A final rhetorical problem emerges as Crow’s ethos is also at stake when offering his perspectives on borders, diversity, and accessibility for all. Crow lives in a home worth several million dollars in one of the wealthiest and whitest neighborhoods in the entire country, Paradise Valley—sort of the Beverly Hills of the Phoenix metro area. To heighten the irony, Crow’s home is protected by a security gate and, get this, a wall. A rather Trump-ian image, you might say. This is not an ad hominem against Crow—he certainly has the right to live where and how he wants, and I would love to be able to afford his cushy digs. But his position is a bit like someone espousing academic integrity on campus, and then plagiarizing in their personal research once they got to their home office. One cannot help but notice the hint of hypocrisy in promoting unvetted openness for others as long as his own family and property are safe behind gates and walls.
It’s unfortunate to see when respected university officials make similar mistakes as undergraduates in a basic composition course. Making arguments can be a tricky thing when we are so beholden to the side of angels that we build false opposition, ignore researchable facts, and hinder our own credibility. These are all habits I am trying to break in my students, regardless of the topics they are writing about or their particular predilections.
If Crow were a student in my class, whose essay I was reviewing, I would recommend emphasizing the positive economic impact international students from those seven countries have on America. I would like to see those population numbers and those dollar amounts. Don’t get sidetracked by other countries or other success stories—stick to the topic. I could even use some anecdotes to pique my interest and to elevate the humanity of the piece. Prove to us that banning people from those specific seven countries is bad for our universities, and any future banning related to other countries would have similar dire results. I would also like to see some recognition of the other side of this debate, that real problems do exist with nonchalant immigration policies, violence or other forms of conflict are possible, and there is more to this complex issue than meets the eye. “It’s never as simple as you think,” is something I find myself constantly telling students. And I would conclude with what I often write on my students’ papers: “These comments are not based on your position; they are based on the way your position is written.”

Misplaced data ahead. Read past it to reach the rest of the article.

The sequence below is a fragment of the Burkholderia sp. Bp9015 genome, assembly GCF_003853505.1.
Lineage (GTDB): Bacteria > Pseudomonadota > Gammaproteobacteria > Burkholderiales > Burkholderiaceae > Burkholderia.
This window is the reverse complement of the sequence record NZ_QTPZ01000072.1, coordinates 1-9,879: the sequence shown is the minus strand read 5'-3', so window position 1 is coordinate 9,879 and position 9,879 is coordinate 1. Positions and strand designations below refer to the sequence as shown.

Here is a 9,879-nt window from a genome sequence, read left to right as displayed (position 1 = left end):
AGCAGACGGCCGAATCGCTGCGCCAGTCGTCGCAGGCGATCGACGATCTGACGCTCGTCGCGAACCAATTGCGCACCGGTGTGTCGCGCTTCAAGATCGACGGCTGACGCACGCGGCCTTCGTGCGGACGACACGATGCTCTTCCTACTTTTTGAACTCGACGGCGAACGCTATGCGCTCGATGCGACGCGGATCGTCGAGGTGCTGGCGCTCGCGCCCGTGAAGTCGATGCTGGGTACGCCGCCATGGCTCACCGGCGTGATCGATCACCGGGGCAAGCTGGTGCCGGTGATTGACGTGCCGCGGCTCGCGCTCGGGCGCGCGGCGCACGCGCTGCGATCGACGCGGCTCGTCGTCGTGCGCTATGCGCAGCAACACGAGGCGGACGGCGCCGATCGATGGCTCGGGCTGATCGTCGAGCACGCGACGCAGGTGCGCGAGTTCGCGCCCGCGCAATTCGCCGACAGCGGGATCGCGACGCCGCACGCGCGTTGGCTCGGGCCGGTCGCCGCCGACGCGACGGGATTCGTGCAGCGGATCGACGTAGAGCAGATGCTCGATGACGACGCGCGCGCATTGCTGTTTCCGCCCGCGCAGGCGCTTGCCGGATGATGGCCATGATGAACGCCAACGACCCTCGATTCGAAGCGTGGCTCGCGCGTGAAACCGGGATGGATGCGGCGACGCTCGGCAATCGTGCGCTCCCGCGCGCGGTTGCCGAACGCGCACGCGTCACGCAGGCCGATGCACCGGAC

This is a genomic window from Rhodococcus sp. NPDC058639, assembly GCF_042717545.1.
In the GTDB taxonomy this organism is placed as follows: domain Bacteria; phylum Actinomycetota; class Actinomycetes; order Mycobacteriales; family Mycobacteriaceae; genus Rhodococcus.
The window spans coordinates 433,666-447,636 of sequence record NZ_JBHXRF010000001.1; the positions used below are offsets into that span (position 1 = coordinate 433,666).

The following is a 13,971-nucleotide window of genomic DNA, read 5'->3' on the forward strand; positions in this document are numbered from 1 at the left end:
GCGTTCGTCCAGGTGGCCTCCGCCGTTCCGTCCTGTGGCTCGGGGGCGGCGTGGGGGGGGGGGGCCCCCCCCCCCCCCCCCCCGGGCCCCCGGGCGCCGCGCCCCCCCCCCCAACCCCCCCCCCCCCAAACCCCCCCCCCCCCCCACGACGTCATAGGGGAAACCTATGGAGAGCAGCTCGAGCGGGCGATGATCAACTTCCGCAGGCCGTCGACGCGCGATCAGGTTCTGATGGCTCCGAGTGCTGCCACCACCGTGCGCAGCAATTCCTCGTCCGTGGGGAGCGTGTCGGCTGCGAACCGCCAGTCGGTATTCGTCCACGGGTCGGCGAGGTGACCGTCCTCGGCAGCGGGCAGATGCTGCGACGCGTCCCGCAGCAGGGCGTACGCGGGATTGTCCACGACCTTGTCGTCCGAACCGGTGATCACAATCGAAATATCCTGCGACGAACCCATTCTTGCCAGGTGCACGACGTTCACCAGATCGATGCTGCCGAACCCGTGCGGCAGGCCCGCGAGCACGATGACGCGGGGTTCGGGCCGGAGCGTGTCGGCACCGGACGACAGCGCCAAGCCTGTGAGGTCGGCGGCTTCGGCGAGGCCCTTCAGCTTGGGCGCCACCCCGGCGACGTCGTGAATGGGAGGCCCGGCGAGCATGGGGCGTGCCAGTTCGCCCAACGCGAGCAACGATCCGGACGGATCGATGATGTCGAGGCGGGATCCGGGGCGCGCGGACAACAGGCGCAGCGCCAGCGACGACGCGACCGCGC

Just to reiterate my earlier point, I actually agree with Crow’s sentiments. I believe Trump’s new policies will ultimately be untenable politically and practically. This country is too dedicated to the pursuit of opportunity and freedom to keep doors closed for long. And I have enjoyed every international student I’ve had in my many courses over a decade as a college professor. I respect their tenacity in arriving on our shores, adapting to our language, and learning new skills that may change their lives and the world around them. I hope our universities continue to be filled with the best of what the world has to offer, no matter their country of origin. I just wish Crow’s arguments were backed by a little more Aristotle and a little less ideology.